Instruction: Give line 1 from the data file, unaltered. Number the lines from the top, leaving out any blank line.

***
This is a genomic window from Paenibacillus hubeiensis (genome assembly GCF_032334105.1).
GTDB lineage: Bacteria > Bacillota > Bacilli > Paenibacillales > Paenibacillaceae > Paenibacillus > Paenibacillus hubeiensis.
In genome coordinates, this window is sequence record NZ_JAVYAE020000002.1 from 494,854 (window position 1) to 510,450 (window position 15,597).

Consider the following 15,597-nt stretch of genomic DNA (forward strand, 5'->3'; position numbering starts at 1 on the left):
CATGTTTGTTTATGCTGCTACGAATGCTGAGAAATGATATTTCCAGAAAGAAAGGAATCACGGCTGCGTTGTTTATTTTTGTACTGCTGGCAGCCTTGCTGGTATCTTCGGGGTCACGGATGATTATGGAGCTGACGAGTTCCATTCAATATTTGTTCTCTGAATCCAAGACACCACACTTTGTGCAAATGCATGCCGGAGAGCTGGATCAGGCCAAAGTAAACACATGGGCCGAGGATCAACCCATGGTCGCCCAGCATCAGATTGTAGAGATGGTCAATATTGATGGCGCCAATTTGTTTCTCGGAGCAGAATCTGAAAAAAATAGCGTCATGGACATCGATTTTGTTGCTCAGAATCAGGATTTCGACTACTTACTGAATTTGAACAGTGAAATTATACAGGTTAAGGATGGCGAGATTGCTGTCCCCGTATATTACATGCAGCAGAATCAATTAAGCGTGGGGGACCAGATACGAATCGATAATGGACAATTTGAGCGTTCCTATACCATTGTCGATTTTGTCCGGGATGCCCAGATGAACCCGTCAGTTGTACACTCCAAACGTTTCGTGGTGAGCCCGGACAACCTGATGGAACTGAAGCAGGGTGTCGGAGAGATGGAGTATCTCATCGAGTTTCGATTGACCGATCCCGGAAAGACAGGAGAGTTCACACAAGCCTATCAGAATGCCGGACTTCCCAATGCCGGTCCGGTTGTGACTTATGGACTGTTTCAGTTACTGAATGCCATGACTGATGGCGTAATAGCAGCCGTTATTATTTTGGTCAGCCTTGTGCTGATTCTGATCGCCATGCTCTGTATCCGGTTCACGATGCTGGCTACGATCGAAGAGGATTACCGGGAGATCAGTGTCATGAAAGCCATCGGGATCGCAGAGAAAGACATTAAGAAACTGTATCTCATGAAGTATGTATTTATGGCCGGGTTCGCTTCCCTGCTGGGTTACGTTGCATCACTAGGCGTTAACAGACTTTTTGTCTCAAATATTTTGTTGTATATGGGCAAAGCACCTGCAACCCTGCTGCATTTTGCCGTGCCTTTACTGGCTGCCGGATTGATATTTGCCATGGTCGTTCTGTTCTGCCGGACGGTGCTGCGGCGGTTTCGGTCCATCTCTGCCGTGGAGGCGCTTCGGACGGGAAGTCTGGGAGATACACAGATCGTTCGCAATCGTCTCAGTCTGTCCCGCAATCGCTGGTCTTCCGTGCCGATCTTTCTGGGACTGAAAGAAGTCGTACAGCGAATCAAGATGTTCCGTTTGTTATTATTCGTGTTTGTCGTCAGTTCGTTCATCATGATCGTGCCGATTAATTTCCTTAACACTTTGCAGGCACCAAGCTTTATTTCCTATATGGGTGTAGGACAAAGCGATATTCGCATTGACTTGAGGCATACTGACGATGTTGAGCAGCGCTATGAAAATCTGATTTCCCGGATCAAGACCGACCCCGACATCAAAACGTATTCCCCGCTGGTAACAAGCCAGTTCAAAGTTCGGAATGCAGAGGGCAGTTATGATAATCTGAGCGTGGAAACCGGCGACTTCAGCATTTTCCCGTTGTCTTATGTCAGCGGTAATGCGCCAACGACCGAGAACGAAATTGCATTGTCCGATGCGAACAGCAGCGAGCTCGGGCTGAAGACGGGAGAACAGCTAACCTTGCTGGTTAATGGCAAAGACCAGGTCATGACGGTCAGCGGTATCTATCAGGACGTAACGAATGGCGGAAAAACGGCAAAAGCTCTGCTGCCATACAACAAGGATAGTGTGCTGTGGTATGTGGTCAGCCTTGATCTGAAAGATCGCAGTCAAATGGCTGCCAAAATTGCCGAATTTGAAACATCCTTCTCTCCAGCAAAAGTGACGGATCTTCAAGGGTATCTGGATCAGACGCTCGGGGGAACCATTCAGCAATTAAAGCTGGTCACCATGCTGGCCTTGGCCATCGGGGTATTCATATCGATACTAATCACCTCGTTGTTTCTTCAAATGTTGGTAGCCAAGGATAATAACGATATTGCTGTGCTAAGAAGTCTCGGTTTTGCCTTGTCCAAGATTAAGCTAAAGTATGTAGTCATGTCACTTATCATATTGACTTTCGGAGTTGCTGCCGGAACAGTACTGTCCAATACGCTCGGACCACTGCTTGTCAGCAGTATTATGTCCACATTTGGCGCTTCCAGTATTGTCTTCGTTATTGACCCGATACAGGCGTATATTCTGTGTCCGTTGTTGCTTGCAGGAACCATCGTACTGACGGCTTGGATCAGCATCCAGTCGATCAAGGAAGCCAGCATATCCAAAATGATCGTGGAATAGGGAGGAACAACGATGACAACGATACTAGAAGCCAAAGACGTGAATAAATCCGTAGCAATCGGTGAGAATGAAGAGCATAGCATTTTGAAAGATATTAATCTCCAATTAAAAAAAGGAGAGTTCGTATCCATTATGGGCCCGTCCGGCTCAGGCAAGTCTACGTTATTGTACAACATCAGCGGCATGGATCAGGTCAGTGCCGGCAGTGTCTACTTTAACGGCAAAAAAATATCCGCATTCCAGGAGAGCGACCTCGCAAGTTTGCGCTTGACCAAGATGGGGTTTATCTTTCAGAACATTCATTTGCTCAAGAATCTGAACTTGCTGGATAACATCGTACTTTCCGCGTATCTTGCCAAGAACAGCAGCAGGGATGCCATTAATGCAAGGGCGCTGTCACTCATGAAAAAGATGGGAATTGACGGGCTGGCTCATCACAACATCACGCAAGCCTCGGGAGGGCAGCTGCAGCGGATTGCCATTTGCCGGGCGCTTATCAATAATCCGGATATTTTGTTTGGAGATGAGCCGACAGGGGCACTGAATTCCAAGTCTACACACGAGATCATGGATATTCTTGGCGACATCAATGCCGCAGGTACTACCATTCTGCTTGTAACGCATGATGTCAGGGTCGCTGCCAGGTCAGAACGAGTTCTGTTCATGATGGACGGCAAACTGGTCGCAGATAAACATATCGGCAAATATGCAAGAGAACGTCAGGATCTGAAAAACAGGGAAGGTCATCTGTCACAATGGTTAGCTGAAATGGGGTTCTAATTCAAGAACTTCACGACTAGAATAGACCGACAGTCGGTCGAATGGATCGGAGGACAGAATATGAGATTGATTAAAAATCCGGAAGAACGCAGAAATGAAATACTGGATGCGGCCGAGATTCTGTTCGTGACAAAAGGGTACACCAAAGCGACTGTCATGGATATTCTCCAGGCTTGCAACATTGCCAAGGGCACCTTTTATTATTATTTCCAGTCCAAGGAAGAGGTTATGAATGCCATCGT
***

This is a genomic window from Paenibacillus hubeiensis (genome assembly GCF_032334105.1).